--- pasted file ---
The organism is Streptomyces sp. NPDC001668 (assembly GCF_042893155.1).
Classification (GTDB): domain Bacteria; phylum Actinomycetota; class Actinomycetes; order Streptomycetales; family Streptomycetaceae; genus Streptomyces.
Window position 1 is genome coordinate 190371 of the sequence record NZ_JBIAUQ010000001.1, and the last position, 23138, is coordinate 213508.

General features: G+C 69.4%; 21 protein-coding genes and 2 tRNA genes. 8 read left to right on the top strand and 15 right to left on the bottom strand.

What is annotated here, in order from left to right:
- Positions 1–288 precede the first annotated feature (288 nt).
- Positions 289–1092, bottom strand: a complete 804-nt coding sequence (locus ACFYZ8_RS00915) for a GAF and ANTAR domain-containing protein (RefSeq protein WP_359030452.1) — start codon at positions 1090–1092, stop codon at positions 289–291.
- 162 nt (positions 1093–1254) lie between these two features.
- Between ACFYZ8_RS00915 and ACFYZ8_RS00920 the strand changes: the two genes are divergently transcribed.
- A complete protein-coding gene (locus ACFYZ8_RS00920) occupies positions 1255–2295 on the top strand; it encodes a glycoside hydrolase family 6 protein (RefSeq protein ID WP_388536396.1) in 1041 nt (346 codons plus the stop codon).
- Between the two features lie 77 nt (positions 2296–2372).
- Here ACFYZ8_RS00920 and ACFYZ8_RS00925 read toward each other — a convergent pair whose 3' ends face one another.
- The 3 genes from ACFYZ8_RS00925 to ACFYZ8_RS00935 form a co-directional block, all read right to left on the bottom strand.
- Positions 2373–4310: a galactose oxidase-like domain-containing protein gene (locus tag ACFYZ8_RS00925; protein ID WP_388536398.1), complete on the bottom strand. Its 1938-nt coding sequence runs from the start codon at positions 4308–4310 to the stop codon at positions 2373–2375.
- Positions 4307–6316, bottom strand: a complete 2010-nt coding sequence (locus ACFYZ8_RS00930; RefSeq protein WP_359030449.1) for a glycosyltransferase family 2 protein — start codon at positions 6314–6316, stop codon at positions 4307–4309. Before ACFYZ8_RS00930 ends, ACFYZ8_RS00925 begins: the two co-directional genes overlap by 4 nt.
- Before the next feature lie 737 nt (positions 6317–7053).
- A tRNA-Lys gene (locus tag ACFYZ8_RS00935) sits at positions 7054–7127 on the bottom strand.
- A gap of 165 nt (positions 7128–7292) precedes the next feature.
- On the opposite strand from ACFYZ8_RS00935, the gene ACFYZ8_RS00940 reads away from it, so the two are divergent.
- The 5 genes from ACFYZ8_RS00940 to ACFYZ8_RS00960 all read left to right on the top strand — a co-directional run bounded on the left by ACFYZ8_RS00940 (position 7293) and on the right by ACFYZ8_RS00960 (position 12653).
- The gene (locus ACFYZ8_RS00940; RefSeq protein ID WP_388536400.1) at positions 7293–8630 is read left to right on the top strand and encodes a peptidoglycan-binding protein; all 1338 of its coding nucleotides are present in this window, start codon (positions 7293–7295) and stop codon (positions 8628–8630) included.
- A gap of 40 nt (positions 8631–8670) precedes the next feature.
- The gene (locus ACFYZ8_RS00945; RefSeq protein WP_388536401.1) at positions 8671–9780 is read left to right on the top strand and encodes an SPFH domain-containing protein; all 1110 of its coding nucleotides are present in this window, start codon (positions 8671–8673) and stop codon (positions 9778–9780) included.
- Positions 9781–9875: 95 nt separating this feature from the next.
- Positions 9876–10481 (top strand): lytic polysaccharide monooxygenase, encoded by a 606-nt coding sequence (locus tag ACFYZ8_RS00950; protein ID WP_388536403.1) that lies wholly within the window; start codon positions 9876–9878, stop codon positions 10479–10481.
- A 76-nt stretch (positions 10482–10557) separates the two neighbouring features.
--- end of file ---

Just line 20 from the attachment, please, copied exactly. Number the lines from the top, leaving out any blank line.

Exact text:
- The 5 genes from ACFYZ8_RS00940 to ACFYZ8_RS00960 all read left to right on the top strand — a co-directional run bounded on the left by ACFYZ8_RS00940 (position 7293) and on the right by ACFYZ8_RS00960 (position 12653).